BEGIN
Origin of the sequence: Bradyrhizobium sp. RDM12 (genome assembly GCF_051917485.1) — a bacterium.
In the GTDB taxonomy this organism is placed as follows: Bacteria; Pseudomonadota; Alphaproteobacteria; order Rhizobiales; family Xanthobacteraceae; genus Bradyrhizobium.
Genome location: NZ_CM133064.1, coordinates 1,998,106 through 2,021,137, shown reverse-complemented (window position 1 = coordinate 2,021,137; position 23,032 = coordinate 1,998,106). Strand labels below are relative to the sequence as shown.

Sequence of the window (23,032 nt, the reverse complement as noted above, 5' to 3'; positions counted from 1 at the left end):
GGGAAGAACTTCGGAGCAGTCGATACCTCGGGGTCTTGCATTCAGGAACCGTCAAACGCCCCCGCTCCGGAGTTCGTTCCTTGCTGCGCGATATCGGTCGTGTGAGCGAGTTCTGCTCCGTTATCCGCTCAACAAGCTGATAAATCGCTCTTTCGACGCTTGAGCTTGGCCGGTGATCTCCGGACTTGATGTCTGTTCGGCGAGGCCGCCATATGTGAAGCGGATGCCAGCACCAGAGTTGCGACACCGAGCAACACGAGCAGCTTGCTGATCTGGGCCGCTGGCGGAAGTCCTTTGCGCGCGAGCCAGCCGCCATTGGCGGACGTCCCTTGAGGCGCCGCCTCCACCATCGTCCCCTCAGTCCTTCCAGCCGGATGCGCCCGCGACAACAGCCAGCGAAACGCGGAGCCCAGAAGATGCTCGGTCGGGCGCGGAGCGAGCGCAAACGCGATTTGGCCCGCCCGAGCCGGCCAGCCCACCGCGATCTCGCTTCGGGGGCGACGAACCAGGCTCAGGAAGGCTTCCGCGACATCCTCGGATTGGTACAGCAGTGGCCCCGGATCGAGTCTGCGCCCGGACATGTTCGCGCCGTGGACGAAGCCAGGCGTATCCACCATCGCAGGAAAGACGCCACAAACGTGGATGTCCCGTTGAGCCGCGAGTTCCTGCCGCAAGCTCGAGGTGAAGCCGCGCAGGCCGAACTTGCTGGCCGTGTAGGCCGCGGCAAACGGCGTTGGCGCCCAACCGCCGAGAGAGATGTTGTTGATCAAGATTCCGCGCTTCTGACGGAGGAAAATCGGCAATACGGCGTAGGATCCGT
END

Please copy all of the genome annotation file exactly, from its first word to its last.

Origin of the sequence: Bradyrhizobium sp. RDM12 (genome assembly GCF_051917485.1) — a bacterium.
In the GTDB taxonomy this organism is placed as follows: Bacteria; Pseudomonadota; Alphaproteobacteria; order Rhizobiales; family Xanthobacteraceae; genus Bradyrhizobium.
Genome location: NZ_CM133064.1, coordinates 1,998,106 through 2,021,137, shown reverse-complemented (window position 1 = coordinate 2,021,137; position 23,032 = coordinate 1,998,106). Strand labels below are relative to the sequence as shown.

Sequence of the window (23,032 nt, the reverse complement as noted above, 5' to 3'; positions counted from 1 at the left end):
GGGAAGAACTTCGGAGCAGTCGATACCTCGGGGTCTTGCATTCAGGAACCGTCAAACGCCCCCGCTCCGGAGTTCGTTCCTTGCTGCGCGATATCGGTCGTGTGAGCGAGTTCTGCTCCGTTATCCGCTCAACAAGCTGATAAATCGCTCTTTCGACGCTTGAGCTTGGCCGGTGATCTCCGGACTTGATGTCTGTTCGGCGAGGCCGCCATATGTGAAGCGGATGCCAGCACCAGAGTTGCGACACCGAGCAACACGAGCAGCTTGCTGATCTGGGCCGCTGGCGGAAGTCCTTTGCGCGCGAGCCAGCCGCCATTGGCGGACGTCCCTTGAGGCGCCGCCTCCACCATCGTCCCCTCAGTCCTTCCAGCCGGATGCGCCCGCGACAACAGCCAGCGAAACGCGGAGCCCAGAAGATGCTCGGTCGGGCGCGGAGCGAGCGCAAACGCGATTTGGCCCGCCCGAGCCGGCCAGCCCACCGCGATCTCGCTTCGGGGGCGACGAACCAGGCTCAGGAAGGCTTCCGCGACATCCTCGGATTGGTACAGCAGTGGCCCCGGATCGAGTCTGCGCCCGGACATGTTCGCGCCGTGGACGAAGCCAGGCGTATCCACCATCGCAGGAAAGACGCCACAAACGTGGATGTCCCGTTGAGCCGCGAGTTCCTGCCGCAAGCTCGAGGTGAAGCCGCGCAGGCCGAACTTGCTGGCCGTGTAGGCCGCGGCAAACGGCGTTGGCGCCCAACCGCCGAGAGAGATGTTGTTGATCAAGATTCCGCGCTTCTGACGGAGGAAAATCGGCAATACGGCGTAGGATCCGT